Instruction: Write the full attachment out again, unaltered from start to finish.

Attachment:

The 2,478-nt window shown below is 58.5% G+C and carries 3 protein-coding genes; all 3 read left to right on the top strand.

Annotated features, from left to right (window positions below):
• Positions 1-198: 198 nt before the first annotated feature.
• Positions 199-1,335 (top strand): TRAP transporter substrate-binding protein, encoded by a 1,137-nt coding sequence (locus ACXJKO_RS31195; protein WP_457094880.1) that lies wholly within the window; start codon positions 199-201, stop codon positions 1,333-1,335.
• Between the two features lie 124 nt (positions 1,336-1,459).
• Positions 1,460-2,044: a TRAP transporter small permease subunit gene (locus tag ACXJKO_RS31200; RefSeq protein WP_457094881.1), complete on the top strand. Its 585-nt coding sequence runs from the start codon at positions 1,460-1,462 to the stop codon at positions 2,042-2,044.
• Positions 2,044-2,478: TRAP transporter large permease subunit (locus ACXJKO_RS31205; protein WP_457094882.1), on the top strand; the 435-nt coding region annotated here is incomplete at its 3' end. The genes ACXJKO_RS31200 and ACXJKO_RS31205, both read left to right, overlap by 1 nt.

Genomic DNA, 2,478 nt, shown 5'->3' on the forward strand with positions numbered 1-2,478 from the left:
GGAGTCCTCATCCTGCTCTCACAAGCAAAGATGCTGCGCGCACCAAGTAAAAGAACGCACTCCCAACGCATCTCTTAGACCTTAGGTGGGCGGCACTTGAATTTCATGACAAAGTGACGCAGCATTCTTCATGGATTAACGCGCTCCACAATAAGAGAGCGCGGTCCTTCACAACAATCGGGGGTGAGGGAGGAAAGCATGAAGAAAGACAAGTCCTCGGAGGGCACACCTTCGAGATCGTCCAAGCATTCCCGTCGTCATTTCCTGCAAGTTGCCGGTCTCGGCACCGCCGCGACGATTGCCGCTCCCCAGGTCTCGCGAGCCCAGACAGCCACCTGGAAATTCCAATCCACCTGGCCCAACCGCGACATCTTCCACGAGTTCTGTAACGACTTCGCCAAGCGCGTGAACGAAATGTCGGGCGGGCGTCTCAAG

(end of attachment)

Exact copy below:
The 2,478-nt window shown below is 58.5% G+C and carries 3 protein-coding genes; all 3 read left to right on the top strand.

Annotated features, from left to right (window positions below):
• Positions 1-198: 198 nt before the first annotated feature.
• Positions 199-1,335 (top strand): TRAP transporter substrate-binding protein, encoded by a 1,137-nt coding sequence (locus ACXJKO_RS31195; protein WP_457094880.1) that lies wholly within the window; start codon positions 199-201, stop codon positions 1,333-1,335.
• Between the two features lie 124 nt (positions 1,336-1,459).
• Positions 1,460-2,044: a TRAP transporter small permease subunit gene (locus tag ACXJKO_RS31200; RefSeq protein WP_457094881.1), complete on the top strand. Its 585-nt coding sequence runs from the start codon at positions 1,460-1,462 to the stop codon at positions 2,042-2,044.
• Positions 2,044-2,478: TRAP transporter large permease subunit (locus ACXJKO_RS31205; protein WP_457094882.1), on the top strand; the 435-nt coding region annotated here is incomplete at its 3' end. The genes ACXJKO_RS31200 and ACXJKO_RS31205, both read left to right, overlap by 1 nt.

Genomic DNA, 2,478 nt, shown 5'->3' on the forward strand with positions numbered 1-2,478 from the left:
GGAGTCCTCATCCTGCTCTCACAAGCAAAGATGCTGCGCGCACCAAGTAAAAGAACGCACTCCCAACGCATCTCTTAGACCTTAGGTGGGCGGCACTTGAATTTCATGACAAAGTGACGCAGCATTCTTCATGGATTAACGCGCTCCACAATAAGAGAGCGCGGTCCTTCACAACAATCGGGGGTGAGGGAGGAAAGCATGAAGAAAGACAAGTCCTCGGAGGGCACACCTTCGAGATCGTCCAAGCATTCCCGTCGTCATTTCCTGCAAGTTGCCGGTCTCGGCACCGCCGCGACGATTGCCGCTCCCCAGGTCTCGCGAGCCCAGACAGCCACCTGGAAATTCCAATCCACCTGGCCCAACCGCGACATCTTCCACGAGTTCTGTAACGACTTCGCCAAGCGCGTGAACGAAATGTCGGGCGGGCGTCTCAAG